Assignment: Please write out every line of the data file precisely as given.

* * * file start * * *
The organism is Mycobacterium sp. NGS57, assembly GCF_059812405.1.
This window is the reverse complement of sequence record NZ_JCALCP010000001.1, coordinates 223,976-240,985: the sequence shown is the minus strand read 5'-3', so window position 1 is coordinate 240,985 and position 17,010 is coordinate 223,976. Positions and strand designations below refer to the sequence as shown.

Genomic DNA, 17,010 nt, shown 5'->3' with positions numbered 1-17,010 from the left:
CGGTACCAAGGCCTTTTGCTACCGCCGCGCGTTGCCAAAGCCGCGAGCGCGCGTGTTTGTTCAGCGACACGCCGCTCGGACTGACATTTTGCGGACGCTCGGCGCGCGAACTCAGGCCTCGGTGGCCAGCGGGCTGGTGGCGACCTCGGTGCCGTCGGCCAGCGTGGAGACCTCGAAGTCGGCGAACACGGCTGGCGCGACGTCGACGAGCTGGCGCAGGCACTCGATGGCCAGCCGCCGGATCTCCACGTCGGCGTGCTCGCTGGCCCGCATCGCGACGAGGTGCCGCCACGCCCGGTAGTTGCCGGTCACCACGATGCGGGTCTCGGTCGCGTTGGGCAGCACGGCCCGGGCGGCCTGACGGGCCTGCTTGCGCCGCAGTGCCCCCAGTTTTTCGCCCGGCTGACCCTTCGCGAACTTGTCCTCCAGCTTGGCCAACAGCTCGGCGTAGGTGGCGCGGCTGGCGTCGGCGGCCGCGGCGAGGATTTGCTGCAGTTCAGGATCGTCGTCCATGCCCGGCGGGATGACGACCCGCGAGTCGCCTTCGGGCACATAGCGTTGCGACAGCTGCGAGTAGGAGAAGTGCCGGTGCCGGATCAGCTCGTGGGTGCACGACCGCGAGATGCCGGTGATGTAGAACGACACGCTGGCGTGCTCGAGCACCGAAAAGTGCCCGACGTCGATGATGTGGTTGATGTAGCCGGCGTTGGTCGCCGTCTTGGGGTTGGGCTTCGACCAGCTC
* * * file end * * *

The organism is Mycobacterium sp. NGS57, assembly GCF_059812405.1.
This window is the reverse complement of sequence record NZ_JCALCP010000001.1, coordinates 223,976-240,985: the sequence shown is the minus strand read 5'-3', so window position 1 is coordinate 240,985 and position 17,010 is coordinate 223,976. Positions and strand designations below refer to the sequence as shown.

Genomic DNA, 17,010 nt, shown 5'->3' with positions numbered 1-17,010 from the left:
CGGTACCAAGGCCTTTTGCTACCGCCGCGCGTTGCCAAAGCCGCGAGCGCGCGTGTTTGTTCAGCGACACGCCGCTCGGACTGACATTTTGCGGACGCTCGGCGCGCGAACTCAGGCCTCGGTGGCCAGCGGGCTGGTGGCGACCTCGGTGCCGTCGGCCAGCGTGGAGACCTCGAAGTCGGCGAACACGGCTGGCGCGACGTCGACGAGCTGGCGCAGGCACTCGATGGCCAGCCGCCGGATCTCCACGTCGGCGTGCTCGCTGGCCCGCATCGCGACGAGGTGCCGCCACGCCCGGTAGTTGCCGGTCACCACGATGCGGGTCTCGGTCGCGTTGGGCAGCACGGCCCGGGCGGCCTGACGGGCCTGCTTGCGCCGCAGTGCCCCCAGTTTTTCGCCCGGCTGACCCTTCGCGAACTTGTCCTCCAGCTTGGCCAACAGCTCGGCGTAGGTGGCGCGGCTGGCGTCGGCGGCCGCGGCGAGGATTTGCTGCAGTTCAGGATCGTCGTCCATGCCCGGCGGGATGACGACCCGCGAGTCGCCTTCGGGCACATAGCGTTGCGACAGCTGCGAGTAGGAGAAGTGCCGGTGCCGGATCAGCTCGTGGGTGCACGACCGCGAGATGCCGGTGATGTAGAACGACACGCTGGCGTGCTCGAGCACCGAAAAGTGCCCGACGTCGATGATGTGGTTGATGTAGCCGGCGTTGGTCGCCGTCTTGGGGTTGGGCTTCGACCAGCTC